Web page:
Monoculturalism versus Interculturalism in a Multicultural World
Politicians engage in cover-ups all the time. One device is to use commissions as distractions, as a method for stalling or to push apparent change while allowing substantive changes to go unattended. Yet governments, in fact all Western countries, have difficulty dealing with individuals who cover their faces. Faces are masked to hide (by criminals) or to frighten (during Halloween). In some cultures, faces are sometimes covered during mourning to discourage social intercourse and encourage respect for the privacy of grieving. Normally, individuals want to read another person's face as an interpretive part of a conversation. Hence, it is no surprise that wearing a burqa that completely covers the whole body and veils the eyes, or a niqab that shows only the eyes, is controversial. 2 However, the central artifact in this chapter is neither the burqa nor the niqab, but the hijäb, which is just a headscarf. However, it also has been interpreted as a threat, but only in a few jurisdictions.3 The hijäb is a symbol of 'demarcation, distinction, exclusion and discrimination'4 between Muslim and non-Muslim, between men and women, between tradition and modernity, and between acceptance and rejection (Senior 2007). Opposition to wearing the hijäb is identified in some societies with confronting a symbol of male oppression of women and extreme Islamicism. When the hijäb is banned in schools and government institutions, that ban arguably fosters commonality and reinforces a French (or German or Turkish) identity.5 When wearing the hijäb is tolerated, as in Canada, it arguably promotes acceptance and fosters migrant integration (Eisenstadt 2007). The hijäb then becomes the symbol of that tolerance and of the underlying political culture that largely determines integration norms.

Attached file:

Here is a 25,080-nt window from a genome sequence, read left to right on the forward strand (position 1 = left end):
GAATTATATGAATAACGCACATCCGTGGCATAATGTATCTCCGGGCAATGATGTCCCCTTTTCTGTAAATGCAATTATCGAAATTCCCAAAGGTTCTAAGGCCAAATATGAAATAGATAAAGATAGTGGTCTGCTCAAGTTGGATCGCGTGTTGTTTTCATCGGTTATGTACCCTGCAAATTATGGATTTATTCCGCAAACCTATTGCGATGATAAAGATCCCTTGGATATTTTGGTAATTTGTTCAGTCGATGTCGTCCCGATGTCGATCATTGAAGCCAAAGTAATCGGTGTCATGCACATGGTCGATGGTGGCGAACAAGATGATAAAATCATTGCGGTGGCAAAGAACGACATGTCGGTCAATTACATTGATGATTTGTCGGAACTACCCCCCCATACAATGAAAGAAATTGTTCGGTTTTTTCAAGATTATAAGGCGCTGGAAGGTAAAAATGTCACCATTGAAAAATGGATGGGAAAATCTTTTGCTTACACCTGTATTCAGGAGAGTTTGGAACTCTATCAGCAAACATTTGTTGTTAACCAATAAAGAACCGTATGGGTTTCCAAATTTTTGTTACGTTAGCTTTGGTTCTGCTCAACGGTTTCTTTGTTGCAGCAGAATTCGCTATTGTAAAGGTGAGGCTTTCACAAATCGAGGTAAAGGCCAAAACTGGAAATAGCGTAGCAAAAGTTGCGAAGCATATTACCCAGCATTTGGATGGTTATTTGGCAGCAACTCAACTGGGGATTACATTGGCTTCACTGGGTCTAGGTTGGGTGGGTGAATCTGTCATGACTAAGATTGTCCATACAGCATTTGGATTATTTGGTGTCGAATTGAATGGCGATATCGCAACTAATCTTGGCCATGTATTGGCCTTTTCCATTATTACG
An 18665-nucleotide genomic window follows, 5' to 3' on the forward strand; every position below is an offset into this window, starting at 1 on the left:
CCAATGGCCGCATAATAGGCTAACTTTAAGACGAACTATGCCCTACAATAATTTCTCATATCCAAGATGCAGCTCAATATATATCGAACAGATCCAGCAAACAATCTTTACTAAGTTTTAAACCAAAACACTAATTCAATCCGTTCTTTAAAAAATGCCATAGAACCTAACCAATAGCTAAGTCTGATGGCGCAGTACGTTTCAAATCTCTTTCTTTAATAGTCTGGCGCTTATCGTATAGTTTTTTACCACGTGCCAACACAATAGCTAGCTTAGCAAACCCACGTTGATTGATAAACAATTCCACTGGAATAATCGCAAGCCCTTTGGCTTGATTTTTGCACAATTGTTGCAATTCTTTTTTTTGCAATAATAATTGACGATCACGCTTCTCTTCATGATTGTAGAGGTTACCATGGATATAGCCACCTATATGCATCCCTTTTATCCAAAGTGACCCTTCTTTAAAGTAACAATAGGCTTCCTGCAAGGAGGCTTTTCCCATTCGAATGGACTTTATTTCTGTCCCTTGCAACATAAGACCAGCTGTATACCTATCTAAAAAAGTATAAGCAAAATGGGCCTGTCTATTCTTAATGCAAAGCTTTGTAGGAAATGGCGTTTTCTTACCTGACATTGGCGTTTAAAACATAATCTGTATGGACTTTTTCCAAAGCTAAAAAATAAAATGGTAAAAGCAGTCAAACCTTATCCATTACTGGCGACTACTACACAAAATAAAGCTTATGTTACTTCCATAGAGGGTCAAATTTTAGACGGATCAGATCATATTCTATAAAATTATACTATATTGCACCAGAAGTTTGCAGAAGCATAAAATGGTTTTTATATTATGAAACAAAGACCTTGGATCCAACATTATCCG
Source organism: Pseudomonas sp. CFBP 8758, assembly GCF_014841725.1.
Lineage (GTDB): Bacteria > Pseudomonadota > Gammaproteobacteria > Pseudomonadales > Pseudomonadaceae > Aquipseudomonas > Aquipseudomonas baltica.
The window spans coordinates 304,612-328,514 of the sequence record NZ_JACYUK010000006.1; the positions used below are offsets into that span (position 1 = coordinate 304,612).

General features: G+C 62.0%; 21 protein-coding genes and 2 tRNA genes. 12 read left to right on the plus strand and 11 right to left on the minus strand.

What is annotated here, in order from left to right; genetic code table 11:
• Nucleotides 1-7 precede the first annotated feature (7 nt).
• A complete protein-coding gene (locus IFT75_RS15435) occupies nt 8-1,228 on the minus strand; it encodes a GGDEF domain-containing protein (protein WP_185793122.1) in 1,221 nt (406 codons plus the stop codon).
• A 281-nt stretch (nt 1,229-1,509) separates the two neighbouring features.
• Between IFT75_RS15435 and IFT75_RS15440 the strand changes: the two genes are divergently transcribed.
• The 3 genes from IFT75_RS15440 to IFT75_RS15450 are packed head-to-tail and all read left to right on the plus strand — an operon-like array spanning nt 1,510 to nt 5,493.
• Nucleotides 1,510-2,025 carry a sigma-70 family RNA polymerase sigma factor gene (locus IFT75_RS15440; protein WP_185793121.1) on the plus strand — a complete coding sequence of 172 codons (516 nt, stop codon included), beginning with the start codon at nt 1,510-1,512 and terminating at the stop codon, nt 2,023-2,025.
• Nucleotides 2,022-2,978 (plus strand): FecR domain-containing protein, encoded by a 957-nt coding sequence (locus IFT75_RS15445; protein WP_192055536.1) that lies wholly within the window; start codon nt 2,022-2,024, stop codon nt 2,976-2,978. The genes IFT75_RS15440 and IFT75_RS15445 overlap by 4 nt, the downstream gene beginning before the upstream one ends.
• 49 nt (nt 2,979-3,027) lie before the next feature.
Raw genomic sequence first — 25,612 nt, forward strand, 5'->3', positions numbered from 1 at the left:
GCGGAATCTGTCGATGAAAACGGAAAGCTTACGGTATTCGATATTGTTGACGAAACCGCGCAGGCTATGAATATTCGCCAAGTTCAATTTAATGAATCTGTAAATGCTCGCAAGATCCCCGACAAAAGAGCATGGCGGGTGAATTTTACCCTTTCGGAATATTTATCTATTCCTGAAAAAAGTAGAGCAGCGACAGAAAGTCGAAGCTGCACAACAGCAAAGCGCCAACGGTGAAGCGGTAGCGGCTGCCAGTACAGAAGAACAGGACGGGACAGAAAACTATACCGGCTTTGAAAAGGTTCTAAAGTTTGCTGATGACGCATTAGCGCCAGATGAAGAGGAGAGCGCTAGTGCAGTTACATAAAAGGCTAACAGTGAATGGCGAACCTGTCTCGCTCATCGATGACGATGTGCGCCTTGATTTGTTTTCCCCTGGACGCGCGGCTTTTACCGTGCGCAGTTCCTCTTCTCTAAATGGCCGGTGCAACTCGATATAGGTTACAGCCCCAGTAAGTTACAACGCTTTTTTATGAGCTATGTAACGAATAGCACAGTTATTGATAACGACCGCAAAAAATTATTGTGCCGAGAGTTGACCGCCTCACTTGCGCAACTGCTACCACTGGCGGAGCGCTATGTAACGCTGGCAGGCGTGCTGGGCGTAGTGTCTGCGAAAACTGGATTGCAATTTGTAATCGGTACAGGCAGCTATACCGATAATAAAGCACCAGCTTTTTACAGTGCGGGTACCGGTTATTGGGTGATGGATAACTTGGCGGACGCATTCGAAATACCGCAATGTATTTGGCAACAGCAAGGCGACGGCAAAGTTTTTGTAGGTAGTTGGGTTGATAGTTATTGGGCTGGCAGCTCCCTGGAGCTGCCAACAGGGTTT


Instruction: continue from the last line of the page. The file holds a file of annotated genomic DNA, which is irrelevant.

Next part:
Religion, culture, and the state: reflections on the Bouchard-Taylor report